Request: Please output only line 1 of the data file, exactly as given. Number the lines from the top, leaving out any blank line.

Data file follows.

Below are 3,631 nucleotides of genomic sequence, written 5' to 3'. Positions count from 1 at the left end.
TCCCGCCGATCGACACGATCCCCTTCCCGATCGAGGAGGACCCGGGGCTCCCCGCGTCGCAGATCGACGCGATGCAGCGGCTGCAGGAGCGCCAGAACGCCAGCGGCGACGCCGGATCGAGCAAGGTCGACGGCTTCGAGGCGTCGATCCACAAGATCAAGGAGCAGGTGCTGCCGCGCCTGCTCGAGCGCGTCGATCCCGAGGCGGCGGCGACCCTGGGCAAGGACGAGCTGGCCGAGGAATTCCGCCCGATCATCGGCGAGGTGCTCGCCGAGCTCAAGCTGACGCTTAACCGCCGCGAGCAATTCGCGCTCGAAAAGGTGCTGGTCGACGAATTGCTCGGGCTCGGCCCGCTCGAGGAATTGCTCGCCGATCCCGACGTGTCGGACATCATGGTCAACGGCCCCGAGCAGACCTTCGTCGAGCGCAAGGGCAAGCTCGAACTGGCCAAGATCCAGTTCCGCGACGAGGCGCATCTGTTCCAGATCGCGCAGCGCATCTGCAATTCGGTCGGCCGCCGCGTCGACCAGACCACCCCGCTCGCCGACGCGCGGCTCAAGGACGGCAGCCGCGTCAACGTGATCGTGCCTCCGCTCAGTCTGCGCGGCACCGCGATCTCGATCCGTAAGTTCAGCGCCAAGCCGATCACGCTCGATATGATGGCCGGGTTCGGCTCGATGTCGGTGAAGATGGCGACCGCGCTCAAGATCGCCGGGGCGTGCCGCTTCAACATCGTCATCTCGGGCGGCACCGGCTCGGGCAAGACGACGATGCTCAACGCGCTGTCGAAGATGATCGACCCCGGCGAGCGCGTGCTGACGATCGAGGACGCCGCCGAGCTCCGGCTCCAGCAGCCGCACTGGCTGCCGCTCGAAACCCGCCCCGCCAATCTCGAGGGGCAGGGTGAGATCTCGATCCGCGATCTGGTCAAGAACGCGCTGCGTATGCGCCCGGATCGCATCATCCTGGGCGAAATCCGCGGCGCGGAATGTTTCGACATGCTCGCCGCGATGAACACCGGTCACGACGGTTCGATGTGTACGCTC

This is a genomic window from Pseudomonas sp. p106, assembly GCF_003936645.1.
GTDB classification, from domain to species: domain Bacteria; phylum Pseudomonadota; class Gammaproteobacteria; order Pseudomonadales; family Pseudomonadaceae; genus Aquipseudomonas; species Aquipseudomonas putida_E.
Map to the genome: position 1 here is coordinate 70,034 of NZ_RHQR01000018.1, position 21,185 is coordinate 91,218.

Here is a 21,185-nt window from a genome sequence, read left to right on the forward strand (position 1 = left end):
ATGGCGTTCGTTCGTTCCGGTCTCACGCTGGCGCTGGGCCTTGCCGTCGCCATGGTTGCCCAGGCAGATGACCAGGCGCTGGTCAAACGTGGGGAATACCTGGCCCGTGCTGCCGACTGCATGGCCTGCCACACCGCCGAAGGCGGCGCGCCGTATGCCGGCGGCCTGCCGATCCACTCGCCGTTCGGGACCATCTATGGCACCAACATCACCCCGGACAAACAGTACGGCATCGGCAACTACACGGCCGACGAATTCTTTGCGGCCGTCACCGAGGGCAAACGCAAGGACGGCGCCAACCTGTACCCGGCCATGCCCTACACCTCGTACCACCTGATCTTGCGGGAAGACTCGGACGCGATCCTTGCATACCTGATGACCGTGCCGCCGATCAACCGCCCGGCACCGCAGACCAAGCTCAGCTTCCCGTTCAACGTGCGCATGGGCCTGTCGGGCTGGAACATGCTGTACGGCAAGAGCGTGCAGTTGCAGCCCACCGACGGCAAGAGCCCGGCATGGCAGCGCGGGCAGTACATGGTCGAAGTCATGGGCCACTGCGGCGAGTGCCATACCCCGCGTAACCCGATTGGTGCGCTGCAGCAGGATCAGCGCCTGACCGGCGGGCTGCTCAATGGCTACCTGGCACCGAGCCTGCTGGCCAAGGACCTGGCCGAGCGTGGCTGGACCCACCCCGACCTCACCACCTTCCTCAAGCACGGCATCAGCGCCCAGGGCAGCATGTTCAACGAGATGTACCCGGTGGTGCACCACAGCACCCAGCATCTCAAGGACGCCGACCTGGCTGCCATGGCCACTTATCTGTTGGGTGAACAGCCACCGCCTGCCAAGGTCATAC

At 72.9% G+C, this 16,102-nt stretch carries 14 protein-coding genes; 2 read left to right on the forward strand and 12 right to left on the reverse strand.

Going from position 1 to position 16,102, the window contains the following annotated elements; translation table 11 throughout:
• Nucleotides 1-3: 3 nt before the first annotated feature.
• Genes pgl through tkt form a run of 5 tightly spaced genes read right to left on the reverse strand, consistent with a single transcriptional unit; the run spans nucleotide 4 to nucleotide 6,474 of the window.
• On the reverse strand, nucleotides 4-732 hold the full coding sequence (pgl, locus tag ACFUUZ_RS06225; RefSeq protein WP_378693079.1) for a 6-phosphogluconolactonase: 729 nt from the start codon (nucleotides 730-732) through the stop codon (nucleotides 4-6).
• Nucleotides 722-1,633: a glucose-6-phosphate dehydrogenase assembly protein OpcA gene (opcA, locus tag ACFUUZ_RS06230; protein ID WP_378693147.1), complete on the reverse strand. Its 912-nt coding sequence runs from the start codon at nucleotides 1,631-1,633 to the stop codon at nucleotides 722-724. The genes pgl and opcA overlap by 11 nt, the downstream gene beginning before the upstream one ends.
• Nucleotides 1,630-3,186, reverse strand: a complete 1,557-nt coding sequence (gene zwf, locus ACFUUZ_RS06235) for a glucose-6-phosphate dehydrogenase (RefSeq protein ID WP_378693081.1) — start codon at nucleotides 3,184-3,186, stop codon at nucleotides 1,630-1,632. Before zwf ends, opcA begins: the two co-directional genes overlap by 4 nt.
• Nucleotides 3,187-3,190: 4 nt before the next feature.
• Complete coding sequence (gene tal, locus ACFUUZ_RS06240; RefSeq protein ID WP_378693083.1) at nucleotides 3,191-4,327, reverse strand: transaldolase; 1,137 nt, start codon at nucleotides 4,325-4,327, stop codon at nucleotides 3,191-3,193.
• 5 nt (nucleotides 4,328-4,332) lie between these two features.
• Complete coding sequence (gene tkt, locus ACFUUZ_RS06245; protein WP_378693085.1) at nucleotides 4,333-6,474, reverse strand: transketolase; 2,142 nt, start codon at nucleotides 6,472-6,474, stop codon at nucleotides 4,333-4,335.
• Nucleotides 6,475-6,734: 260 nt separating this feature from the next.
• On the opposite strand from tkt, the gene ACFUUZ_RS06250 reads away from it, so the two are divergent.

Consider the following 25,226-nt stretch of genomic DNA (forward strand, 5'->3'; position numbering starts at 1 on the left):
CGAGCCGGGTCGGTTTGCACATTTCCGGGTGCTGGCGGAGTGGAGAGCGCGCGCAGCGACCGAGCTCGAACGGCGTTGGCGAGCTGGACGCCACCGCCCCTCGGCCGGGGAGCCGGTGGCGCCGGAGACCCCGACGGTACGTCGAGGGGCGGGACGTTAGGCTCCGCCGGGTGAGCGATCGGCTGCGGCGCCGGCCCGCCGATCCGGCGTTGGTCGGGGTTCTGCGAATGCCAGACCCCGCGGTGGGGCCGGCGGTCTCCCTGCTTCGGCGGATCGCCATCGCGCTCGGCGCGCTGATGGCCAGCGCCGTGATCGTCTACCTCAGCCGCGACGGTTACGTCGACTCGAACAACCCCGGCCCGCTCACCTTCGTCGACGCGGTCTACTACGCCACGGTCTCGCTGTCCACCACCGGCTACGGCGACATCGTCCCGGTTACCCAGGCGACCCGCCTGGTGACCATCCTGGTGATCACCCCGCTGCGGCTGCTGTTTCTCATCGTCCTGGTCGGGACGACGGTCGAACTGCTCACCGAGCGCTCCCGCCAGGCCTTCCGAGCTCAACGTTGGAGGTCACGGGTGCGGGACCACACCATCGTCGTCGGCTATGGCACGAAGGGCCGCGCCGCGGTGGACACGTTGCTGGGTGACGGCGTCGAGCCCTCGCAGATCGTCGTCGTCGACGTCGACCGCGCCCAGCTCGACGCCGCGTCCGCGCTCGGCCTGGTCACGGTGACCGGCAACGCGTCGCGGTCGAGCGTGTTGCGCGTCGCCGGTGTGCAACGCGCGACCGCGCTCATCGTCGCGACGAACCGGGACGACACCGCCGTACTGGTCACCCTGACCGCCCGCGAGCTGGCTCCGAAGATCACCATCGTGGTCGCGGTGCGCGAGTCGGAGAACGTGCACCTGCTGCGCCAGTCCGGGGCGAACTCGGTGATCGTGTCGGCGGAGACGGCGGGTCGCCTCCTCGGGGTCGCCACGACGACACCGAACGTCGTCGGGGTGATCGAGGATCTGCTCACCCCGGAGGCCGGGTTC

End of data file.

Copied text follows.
Below are 3,631 nucleotides of genomic sequence, written 5' to 3'. Positions count from 1 at the left end.